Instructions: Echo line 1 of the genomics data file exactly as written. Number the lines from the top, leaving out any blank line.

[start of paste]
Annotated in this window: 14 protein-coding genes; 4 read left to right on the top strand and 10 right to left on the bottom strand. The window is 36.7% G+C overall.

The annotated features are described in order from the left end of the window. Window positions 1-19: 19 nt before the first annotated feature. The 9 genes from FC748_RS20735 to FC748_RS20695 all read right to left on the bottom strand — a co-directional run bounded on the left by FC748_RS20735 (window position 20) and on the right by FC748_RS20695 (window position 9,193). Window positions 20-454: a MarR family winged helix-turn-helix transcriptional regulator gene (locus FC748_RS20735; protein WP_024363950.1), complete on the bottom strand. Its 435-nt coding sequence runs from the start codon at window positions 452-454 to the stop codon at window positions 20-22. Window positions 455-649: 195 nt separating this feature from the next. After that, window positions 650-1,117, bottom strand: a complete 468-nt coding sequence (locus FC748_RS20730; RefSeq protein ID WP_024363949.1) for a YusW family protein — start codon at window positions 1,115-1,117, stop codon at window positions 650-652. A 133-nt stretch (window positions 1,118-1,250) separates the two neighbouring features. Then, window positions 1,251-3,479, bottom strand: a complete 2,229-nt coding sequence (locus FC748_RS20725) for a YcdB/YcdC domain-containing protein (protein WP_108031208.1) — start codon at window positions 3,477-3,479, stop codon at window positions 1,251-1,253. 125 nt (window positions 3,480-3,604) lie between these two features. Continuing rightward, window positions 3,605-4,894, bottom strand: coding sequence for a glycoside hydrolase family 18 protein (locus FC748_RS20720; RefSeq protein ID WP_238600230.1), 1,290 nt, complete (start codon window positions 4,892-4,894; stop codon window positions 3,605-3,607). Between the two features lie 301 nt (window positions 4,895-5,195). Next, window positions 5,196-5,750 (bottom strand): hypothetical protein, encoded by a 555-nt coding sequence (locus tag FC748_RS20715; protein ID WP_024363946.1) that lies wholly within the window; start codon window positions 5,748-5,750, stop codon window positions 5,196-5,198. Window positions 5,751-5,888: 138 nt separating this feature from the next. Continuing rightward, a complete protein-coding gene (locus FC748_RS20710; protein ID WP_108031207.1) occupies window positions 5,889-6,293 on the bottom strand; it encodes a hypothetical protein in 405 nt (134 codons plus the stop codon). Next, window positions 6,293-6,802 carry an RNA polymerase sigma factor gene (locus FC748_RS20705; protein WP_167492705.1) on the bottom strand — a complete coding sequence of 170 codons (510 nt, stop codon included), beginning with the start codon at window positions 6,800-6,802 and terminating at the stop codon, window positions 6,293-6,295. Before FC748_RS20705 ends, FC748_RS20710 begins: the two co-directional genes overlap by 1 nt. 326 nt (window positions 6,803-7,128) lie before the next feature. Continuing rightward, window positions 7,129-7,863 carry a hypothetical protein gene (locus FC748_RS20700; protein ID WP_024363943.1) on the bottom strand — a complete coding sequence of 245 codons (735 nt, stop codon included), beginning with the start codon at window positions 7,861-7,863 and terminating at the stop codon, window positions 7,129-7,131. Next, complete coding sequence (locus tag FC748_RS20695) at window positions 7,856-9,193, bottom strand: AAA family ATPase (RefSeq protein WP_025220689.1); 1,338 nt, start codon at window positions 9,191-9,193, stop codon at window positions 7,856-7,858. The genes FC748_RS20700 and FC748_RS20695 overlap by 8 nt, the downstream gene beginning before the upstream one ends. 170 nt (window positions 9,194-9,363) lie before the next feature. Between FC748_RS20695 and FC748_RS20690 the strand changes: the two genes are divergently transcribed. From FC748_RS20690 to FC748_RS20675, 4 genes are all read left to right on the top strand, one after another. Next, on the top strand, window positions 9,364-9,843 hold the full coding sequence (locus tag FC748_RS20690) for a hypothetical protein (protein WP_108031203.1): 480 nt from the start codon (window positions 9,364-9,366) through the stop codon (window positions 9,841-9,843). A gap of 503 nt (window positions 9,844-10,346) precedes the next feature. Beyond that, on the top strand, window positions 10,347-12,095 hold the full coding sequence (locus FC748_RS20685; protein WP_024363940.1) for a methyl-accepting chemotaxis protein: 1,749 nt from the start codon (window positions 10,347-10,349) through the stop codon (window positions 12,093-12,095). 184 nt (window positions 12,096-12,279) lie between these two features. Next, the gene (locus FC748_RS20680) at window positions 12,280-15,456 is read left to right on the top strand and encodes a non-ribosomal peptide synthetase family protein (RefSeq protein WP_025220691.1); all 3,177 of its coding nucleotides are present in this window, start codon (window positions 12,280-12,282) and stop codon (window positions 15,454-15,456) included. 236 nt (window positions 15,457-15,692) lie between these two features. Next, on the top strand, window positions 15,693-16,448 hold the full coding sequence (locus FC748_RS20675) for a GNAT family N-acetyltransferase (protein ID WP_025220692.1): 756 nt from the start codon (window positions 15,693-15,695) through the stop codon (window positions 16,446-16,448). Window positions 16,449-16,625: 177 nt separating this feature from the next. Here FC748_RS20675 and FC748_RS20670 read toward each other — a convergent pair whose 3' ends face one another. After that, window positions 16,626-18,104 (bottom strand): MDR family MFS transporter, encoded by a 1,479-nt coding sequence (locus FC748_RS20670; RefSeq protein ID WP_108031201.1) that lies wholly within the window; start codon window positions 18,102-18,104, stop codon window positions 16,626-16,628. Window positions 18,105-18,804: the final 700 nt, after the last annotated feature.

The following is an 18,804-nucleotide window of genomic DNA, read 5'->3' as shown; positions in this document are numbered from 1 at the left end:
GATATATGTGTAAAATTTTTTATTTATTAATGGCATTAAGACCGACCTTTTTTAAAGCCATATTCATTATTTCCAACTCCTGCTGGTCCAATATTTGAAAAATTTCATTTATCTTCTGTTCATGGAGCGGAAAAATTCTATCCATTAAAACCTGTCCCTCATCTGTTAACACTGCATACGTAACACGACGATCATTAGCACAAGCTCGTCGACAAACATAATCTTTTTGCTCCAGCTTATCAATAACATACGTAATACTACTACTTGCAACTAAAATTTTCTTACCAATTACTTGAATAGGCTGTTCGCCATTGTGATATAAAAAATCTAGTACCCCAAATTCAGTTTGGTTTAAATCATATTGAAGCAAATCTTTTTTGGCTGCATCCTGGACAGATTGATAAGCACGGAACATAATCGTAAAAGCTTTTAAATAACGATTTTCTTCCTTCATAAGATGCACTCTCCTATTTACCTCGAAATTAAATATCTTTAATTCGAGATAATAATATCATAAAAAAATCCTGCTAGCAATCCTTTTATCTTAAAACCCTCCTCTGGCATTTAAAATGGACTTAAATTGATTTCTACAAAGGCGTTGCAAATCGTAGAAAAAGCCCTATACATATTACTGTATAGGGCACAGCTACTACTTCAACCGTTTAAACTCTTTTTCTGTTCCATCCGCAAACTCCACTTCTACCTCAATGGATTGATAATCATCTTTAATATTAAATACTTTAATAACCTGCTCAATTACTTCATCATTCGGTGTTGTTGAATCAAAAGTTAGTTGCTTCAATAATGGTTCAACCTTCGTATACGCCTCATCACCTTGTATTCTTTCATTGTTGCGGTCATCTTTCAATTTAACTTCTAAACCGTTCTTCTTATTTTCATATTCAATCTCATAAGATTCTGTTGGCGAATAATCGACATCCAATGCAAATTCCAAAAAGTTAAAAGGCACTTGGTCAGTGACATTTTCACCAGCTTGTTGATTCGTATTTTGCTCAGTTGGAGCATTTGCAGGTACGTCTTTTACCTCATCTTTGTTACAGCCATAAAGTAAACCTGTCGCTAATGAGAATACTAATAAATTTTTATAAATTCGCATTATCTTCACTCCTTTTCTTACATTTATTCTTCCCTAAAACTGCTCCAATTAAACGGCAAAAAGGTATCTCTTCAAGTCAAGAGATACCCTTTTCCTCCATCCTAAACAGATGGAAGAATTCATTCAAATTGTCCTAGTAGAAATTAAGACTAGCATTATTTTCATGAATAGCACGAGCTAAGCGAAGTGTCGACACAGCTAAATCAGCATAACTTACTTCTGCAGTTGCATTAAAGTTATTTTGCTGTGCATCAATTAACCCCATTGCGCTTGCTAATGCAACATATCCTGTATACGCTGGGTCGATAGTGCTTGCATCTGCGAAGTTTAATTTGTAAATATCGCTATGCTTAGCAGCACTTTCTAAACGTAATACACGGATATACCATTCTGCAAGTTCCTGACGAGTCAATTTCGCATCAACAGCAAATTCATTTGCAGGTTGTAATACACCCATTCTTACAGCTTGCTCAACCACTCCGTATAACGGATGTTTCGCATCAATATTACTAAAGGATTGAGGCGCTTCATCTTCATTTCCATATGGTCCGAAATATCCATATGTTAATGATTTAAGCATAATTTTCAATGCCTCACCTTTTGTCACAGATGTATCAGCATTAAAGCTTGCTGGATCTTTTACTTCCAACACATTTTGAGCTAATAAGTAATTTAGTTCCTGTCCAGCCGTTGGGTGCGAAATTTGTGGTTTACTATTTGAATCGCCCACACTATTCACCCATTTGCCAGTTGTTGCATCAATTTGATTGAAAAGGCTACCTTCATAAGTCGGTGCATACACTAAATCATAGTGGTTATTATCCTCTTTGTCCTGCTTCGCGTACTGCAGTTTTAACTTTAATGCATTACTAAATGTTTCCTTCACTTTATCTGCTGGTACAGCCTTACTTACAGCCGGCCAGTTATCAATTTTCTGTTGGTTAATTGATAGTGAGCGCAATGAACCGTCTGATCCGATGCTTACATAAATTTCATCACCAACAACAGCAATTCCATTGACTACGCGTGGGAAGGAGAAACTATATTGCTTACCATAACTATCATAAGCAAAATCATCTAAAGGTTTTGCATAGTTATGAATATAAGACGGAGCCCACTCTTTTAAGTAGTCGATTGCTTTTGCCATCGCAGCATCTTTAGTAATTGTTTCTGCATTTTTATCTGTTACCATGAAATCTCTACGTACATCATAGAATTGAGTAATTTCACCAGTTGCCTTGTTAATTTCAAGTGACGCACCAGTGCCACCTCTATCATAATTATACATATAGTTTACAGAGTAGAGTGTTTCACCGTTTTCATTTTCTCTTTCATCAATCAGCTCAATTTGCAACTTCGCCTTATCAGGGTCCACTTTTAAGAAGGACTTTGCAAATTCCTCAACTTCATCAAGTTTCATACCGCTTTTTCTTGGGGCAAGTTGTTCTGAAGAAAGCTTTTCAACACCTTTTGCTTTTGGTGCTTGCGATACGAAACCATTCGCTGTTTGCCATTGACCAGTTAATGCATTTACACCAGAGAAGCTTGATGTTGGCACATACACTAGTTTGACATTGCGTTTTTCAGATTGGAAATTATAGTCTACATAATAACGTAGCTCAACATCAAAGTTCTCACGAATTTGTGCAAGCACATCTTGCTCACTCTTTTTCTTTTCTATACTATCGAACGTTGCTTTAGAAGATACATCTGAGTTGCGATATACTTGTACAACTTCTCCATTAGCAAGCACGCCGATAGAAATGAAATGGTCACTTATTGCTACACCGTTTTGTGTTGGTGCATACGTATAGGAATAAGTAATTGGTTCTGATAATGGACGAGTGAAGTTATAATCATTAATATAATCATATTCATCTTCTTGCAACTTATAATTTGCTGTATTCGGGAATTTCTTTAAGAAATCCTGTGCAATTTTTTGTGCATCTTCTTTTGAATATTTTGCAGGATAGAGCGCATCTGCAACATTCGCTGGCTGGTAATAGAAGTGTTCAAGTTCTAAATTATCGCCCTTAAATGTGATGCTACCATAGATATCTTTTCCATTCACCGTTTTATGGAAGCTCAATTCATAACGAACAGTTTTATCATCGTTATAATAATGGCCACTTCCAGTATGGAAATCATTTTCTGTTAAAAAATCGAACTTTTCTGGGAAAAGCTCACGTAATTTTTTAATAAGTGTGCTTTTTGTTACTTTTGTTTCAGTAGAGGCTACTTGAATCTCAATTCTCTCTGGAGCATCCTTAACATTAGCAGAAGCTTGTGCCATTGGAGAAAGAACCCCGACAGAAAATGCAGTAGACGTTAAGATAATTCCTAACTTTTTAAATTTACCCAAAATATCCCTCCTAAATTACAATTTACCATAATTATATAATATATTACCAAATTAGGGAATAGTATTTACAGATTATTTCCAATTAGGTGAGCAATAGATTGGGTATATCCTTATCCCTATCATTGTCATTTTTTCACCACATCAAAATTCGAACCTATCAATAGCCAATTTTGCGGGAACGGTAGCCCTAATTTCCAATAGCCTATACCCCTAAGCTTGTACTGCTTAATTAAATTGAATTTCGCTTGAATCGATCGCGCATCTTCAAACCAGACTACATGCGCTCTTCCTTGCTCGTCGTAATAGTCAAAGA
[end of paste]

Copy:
Annotated in this window: 14 protein-coding genes; 4 read left to right on the top strand and 10 right to left on the bottom strand. The window is 36.7% G+C overall.